In most conditions, light doesn’t interact photon-to-photon. The field they flow in doesn’t engage the constituent particles this way. Photons are massless electro-magnetic force carriers for matter. If you have a million photons going around, they don’t care about each other directly, unless confined and given time to engage each other (which is a bizarre physical existence, such as in places we can never observe; namely, high mass stars and black holes). In this sense, we can say photons don’t occupy the same space or energy state … If photons land on an atom’s electrons, then they start doing things that could be overall viewed as interfering, but really it’s just an indirect effect. Photons can get matter to reverberate via it’s orbiting electrons to give an illusion of interference. This so called “interference” is a state of the electron(s)’ reaction to the photon. So, photons interfere with each other indirectly through matter, but not within the EM field they exist in unless in extreme (highly rare and misunderstood) states. The greater interference is just observational inaccuracy of what appears to be interference. Nothing interferes usually; it just becomes so chaotic we see jumbles due to our observational limits (physiological and engineering/analytical limits).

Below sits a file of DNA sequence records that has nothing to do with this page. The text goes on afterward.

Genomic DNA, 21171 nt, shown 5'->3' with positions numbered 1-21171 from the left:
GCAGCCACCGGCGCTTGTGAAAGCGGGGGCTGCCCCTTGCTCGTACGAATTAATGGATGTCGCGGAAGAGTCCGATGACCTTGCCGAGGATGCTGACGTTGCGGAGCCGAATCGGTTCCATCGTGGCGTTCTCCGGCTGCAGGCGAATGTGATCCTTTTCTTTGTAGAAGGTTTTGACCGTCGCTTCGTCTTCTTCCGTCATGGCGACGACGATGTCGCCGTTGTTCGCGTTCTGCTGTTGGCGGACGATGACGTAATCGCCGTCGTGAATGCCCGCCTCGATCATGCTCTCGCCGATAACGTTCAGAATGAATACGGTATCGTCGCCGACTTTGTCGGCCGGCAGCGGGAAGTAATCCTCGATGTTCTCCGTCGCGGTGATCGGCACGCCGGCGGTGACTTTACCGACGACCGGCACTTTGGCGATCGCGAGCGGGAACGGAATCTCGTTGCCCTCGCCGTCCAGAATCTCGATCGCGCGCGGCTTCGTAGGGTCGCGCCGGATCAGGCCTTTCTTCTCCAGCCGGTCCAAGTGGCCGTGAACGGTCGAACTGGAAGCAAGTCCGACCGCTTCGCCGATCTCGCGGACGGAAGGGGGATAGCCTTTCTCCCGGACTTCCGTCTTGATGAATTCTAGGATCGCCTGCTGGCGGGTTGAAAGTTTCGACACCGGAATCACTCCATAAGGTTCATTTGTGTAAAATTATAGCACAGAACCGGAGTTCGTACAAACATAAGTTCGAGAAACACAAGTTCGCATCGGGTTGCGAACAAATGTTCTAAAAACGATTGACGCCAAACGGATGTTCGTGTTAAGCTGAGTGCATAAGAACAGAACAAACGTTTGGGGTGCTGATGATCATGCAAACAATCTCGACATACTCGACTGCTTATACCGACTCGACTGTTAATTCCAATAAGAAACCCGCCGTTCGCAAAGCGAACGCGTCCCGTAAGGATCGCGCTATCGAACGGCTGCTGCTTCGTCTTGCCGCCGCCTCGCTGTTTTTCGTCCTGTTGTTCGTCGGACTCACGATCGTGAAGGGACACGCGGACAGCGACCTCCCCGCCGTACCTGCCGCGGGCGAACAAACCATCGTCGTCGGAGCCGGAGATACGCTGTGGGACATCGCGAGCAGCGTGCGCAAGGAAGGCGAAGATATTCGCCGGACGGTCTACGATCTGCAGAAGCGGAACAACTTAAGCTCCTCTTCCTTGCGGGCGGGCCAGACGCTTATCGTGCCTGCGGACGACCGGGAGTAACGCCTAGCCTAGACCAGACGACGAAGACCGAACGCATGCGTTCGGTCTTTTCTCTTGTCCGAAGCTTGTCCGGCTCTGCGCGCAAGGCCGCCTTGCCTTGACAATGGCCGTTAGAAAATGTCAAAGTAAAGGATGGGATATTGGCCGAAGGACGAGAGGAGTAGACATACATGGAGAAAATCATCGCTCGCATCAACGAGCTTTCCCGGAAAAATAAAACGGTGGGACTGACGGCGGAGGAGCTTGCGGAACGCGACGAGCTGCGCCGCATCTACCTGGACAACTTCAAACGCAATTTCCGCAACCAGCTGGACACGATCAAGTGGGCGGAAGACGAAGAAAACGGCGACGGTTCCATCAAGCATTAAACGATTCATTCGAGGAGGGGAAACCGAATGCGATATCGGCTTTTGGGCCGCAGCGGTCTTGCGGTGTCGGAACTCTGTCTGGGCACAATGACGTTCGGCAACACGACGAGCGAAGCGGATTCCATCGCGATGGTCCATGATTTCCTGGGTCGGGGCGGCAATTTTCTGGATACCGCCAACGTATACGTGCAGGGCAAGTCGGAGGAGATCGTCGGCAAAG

Photons are odd. They are beyond understanding. They are going the fastest possible (they’re unimpeded by cosmological speed-limits), they’re massless (unimpeded by energy/matter laws), and beyond physical time too (the lack of the previous two grant this). Yet, they ferociously engage matter and it’s force carriers; just to continue their massless madness through matter-induced space-time curvature.
To round it off, light doesn’t interfere with light on it’s own. But, it’s interaction with atom’s structure can cause observable patterns worthy of the label, “interference”. Anomalies allow photon-photon combination, but normality allows kinetic interference of matter states via photon effect.